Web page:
13/03/2013 11:32 GMT | Updated 12/05/2013 06:12 BST

It Doesn't Have to Be 'Blacknose' Day

I was alerted by a tweet that used the hashtag 'blacknoseday'. I'm not sure about the hashtag, but I understand the sentiment. David Cameron, the man responsible for cutting welfare benefits for the most needy in society, is going to ruin everyone's night by playing a cameo role in a Comic Relief video.

To make matters worse, Cameron is encouraging us to donate to the charity by waiving VAT from sales of the song and covering this loss to the exchequer with money from the Overseas Budget. So now those people overseas who would have won direct government funding are relying on the UK population downloading a One Direction track.

So the man who has brought real poverty to this country is playing a role in the charity that seeks to eradicate it. The whole scenario is as ironic as Elvis fronting an anti-drugs campaign at the White House while stoned out of his mind.

It would be hilarious if it were also not offensive. How will those people who have seen - and will see - their benefits cut feel when they see David Cameron's shiney, smiley face beaming out in the video? Even when Jimmy Savile was still presenting 'Jim'll Fix It', the BBC would not allow him on Children in Need, so how can it allow Cameron to offend poor people he is victimising on Friday (other than for the carrot of a VAT cut of course)?

But what about donations? Will the publicity stunt really pay off? Is it really likely that people will phone up a number and donate once they see 'Dave'?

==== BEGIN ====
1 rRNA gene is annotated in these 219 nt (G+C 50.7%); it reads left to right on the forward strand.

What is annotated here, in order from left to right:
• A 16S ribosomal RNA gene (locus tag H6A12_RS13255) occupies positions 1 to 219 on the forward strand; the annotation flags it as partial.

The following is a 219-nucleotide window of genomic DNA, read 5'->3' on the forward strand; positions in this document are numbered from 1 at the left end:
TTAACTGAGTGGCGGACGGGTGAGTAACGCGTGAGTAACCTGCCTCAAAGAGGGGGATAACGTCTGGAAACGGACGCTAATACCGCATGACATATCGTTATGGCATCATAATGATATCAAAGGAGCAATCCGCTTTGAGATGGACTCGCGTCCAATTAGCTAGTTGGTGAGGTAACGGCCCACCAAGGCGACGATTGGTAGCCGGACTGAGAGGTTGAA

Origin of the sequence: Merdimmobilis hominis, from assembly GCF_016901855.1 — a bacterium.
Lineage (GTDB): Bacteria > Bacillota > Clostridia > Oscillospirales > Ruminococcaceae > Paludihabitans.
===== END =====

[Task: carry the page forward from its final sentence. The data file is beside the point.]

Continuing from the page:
It is well known that the people who give most to charity are not well-off themselves. Cold callers from charities don't bother to tap on the gleaming gold-plated knockers of mansions and prefer to pound the doors of housing estates. The people who give most to Comic Relief are likely to be those who are struggling most with government cuts, not the millionaires who will receive a 5% cut in the high rate of income tax from April. Will the most charitable people in society be tempted to contribute to a Comic Relief including shiny-faced Dave? I doubt it.

Not only is Cameron's appearance on Comic Relief offensive to many, but it is likely to see fewer people contribute. For this reason, I have set up a petition asking the BBC to edit out David Cameron from Comic Relief.

When I announced I was starting a petition, a few people contacted me to say it is a cheap gimmick. I'd say that sums up Cameron's appearance on Comic Relief perfectly!

You can sign the petition for the BBC to edit out 'Dave'here.